I read the following in Encounter with God, reflecting on Matthew 5.13-16. The writer said:
Jesus does not envisage his community as a withdrawn, sectarian group, making occasional attempts to preach to outsiders and expecting them to come to Christian gatherings to be converted. Salt must have contact with whatever it is intended to preserve, or it loses its purpose; light only fulfils its function when it exists in the darkness. How many models of the church and its mission in the world are challenged by these simple but powerful illustrations?
These words really resonated with me and I began to reflect on how we might apply them, and, perhaps especially, how we apply them in our current context. All too often, Christian churches behave like ‘closed shops’ with arcane rules and strange rituals which deter those on the outside. My own denomination, the Anglican church, is particularly good at playing dress-up, at using strange words and even stranger actions. What other organisation speaks in the language of 1662?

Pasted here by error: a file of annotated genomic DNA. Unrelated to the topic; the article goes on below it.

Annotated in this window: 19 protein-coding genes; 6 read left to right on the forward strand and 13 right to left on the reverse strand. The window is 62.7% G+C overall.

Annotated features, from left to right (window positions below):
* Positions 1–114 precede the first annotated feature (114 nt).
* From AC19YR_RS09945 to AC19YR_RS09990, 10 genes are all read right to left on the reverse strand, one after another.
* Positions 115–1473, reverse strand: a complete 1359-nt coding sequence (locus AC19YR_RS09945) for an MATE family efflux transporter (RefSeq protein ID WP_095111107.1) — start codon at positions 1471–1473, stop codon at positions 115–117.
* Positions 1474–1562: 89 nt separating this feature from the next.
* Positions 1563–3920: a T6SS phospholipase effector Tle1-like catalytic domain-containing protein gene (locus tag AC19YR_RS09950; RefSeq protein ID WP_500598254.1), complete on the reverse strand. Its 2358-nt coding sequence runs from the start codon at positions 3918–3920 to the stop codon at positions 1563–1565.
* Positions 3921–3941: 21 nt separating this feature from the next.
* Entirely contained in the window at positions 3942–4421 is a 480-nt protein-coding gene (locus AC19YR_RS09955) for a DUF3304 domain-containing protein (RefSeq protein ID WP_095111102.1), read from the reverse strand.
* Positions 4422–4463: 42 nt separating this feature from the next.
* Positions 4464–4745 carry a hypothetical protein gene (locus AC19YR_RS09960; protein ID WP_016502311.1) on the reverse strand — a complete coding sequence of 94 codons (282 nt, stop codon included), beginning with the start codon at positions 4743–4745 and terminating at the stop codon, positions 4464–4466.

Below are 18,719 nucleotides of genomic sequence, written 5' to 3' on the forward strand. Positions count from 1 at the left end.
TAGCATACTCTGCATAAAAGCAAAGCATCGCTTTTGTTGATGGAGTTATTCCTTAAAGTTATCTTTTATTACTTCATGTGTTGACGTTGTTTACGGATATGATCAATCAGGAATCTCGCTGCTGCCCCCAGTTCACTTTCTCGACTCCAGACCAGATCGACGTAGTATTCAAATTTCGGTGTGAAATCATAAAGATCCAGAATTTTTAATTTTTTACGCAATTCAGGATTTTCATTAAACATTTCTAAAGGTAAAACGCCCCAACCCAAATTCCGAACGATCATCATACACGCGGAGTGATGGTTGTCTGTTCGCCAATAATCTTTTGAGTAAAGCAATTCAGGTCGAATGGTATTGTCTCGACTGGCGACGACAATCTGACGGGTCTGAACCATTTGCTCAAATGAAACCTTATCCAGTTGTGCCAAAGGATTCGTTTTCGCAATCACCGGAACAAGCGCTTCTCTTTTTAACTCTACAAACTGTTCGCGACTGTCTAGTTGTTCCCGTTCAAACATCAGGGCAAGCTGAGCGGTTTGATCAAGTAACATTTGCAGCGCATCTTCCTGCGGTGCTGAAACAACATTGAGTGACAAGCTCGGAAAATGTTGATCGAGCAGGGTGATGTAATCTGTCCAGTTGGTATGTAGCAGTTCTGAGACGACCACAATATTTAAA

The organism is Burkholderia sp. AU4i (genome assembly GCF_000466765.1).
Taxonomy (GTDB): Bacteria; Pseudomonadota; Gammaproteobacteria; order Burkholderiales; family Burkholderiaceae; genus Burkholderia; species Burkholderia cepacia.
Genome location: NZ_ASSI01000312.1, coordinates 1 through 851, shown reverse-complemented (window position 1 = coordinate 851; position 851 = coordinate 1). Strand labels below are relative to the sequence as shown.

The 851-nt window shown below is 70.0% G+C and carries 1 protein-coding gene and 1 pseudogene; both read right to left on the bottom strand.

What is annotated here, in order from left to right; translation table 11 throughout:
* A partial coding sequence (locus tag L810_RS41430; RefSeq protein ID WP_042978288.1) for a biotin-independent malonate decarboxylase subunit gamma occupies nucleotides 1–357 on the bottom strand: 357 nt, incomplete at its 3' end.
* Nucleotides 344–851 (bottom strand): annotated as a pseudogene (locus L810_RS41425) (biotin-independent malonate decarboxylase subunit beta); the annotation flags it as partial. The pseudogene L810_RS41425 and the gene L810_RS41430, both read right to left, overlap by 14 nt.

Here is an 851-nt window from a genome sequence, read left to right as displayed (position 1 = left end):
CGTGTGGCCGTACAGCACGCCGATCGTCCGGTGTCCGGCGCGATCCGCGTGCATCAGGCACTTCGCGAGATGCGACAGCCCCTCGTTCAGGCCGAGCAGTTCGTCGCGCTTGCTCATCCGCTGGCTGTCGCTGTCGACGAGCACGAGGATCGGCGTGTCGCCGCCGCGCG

The present lockdown is both a challenge and an opportunity. For many, the challenge has been simply to continue some form of corporate worship. Not all are comfortable with technology! Despite this it’s been heartening to see just how many unexpected people turn up for zoom services. I know that when Canon Gill Withers was putting a weekly service on Facebook there were many more hits than were accounted for by the congregation.
How do we become salt and light in a lockdown? What can we offer to our neighbours? Surely this is the time to set aside all sectarian issues for the sake of the gospel and for the greater good. Jesus said to his disciples:
By this everyone will know that you are my disciples, if you love one another.’
Is this what the world sees today? AS we seek to become salt and light to our communities, let us first look to our own attitudes and set aside all our cherished prejudices for the sake of the gospel.